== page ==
Without a doubt, Darren Aronofsky’s Black Swan was the best film of 2010—and I can say that with conviction, since it’s now 2011. As soon as I saw the trailer for this movie, I wanted it, had to have it. (Go see for yourself HERE.) It took two weeks, amidst all the Christmas travel and hubbub, but I finally saw Black Swan last Thursday. And suffice to say I was screwed up for days, obsessing over every nuance of the writing, acting, and music. I continue to obsess, as I write this review, and I will do my best to give nothing away.Natalie Portman stars as Nina Sayers, a sheltered ballerina for a New York City ballet, fixated on getting the lead in the studio’s production of Swan Lake. I’m not ruining anything when I tell you she does. So Swan Lake is about a girl who is turned into a swan. Only love can set her free, but just as the prince begins to fall in love with the White Swan, the Black Swan shows up and ruins everything. Quote from the film, via Nina: “I had the craziest dream last night. About a girl who was turned into a swan, but her prince falls for the wrong girl. She kills herself.”
The metaphorical prince in this picture is played by Vincent Cassel, who is not actually a prince but Nina’s ballet director—a man who uses sexuality to inspire his dancers. The metaphorical wrong girl (or Black Swan) is Lily, played by Mila Kunis.
So here’s the conflict: Nina Sayers is ideal for the White Swan. She’s quiet, pure, and inexperienced in the sexual arena. She can’t quite master the evil, powerful, seductive Black Swan. As Nina strives to find the Black Swan within herself, she begins to find an unexpected darkness that threatens to take over. But hey, it’s just a ballet, right? Right?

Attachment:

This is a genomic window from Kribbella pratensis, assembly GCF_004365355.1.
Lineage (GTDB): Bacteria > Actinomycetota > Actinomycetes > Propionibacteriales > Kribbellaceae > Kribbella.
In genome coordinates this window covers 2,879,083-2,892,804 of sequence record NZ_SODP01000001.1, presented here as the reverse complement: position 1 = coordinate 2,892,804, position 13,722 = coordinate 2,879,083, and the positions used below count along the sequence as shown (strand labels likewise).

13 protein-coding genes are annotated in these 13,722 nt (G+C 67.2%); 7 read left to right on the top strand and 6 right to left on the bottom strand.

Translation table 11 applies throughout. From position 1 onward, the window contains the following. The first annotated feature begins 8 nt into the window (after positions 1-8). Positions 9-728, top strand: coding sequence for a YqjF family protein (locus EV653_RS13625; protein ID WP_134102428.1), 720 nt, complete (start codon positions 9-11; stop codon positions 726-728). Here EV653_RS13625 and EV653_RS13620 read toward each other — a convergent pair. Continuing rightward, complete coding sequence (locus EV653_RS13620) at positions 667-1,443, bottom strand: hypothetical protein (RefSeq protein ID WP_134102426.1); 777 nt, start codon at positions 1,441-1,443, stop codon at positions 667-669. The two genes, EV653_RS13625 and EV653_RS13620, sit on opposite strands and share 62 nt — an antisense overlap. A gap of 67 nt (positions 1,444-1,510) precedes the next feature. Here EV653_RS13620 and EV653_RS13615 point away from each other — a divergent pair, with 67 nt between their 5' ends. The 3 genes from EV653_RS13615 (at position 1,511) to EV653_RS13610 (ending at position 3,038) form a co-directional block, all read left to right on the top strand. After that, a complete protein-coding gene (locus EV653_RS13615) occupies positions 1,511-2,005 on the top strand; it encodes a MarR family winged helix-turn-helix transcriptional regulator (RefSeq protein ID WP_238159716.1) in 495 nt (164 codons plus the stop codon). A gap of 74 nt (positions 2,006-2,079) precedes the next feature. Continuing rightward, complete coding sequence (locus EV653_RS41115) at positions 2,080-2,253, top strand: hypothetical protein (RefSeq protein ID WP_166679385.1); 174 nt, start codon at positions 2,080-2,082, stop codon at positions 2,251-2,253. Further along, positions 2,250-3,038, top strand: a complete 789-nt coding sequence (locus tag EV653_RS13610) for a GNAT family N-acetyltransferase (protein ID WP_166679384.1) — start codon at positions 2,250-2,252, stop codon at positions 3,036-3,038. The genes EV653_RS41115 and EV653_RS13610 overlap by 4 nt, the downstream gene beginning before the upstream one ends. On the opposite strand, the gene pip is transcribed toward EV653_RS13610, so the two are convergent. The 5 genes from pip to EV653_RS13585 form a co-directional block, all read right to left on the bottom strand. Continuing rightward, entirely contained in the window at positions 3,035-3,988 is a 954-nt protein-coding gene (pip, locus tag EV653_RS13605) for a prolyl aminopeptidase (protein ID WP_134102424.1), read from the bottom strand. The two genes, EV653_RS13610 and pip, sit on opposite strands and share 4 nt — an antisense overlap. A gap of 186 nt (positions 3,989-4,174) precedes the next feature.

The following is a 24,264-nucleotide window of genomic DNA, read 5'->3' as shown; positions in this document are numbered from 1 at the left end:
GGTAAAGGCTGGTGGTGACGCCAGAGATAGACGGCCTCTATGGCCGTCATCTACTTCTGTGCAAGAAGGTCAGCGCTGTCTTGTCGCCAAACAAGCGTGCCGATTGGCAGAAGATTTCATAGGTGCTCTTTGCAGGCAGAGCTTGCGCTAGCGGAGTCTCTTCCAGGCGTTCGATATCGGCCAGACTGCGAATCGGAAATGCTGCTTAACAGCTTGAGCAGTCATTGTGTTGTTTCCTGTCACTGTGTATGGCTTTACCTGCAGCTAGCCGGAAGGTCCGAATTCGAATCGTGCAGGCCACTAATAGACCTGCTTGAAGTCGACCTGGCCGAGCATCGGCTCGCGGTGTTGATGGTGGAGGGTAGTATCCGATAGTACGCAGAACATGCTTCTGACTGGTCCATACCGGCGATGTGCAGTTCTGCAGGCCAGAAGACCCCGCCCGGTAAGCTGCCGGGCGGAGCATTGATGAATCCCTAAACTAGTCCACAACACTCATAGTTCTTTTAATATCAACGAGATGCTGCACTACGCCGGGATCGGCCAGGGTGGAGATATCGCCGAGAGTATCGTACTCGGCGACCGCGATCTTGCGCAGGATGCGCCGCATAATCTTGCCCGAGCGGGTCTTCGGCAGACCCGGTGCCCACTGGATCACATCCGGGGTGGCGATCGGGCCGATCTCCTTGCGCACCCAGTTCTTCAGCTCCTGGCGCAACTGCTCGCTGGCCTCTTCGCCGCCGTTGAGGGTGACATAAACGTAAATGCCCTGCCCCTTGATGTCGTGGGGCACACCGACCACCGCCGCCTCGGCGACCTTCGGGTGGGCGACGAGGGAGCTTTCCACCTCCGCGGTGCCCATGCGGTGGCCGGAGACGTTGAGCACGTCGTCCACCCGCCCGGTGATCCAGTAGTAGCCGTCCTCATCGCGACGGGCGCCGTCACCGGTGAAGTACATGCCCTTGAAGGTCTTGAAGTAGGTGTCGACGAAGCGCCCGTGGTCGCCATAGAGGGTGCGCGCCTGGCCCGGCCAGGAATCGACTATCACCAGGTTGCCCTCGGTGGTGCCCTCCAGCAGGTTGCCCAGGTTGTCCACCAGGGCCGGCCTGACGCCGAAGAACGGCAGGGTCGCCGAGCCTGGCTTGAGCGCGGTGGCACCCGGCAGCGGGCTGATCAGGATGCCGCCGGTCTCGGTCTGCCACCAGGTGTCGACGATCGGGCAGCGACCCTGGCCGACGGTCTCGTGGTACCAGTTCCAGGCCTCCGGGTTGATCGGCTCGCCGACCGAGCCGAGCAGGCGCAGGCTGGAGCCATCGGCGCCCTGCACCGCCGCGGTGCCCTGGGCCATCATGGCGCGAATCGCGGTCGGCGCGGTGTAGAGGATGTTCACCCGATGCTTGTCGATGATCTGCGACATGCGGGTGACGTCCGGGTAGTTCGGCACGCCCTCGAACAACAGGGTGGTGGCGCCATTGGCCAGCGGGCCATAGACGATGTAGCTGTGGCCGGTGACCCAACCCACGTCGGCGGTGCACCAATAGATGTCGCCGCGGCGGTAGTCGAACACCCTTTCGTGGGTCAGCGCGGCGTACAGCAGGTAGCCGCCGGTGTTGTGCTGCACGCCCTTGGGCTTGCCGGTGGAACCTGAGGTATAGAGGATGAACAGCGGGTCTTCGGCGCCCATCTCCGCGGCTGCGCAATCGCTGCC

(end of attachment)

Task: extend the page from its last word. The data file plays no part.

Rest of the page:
I should have known this was going to be a disturbing creep fest as soon as I saw Darren Aronofsky’s name attached to it. He’s sufficiently messed with my mind in such films as The Wrestler and the dreaded Requiem for a Dream. Now, this—what I would call a psychological horror movie, without question. Then, there’s the music. Tchaikovsky’s Swan Lake is epic enough, but add the score by Clint Mansell, and it’s disconcerting: He used some of Tchaikovsky’s original chords but played them distorted and backwards.Natalie Portman deserves every Golden Globe, Oscar, SAG … let’s just hand her all of them. I was never sure about her until Black Swan. Now, I’m sure: she’s one of the best actresses of her generation. She portrayed childlike innocence, drug-addled paranoia, unbridled sexuality, and destructive madness—all in one film. She’s barely recognizable as the Black Swan, and she even does her own dancing. (PS: if you’re don’t want to see this movie because of all the dancing, stop right there. Sure, it features a ballet background, but this movie is NOT about ballet. Enough said.)
So I’ve been obsessing over Black Swan for days. I’ve read all I can about it. I’ve discussed it at length with friends and family. I’ve even siphoned some of this obsession into my own novel, because I need to master the same discomfort caused by Black Swan in my own work. And you will be uncomfortable, for the whole movie. You will be disgusted, aroused, and terrified. By the end, you may even doubt your own sanity.
Which is what made this movie so overwhelming. Which is why I can’t stop thinking about it. Ask any true artist in your life what he or she fears most, and we’ll all give you the same answer: We are afraid of losing our minds. When we spend each day creating new realities, it’s easy to lose grip on what is real and what is false. Nina Sayers is an example of what could happen to any artist, any day, if he or she were to lose sight of real life. It’s easier than you might think, and it’s something that haunts me at least once a week. Perhaps, this personal fear is why I hesitate to see Black Swan again.
That said, everyone should see it once. It proves the art of movie making is not dead. The art of scriptwriting is alive and well, and true madness can happen anywhere.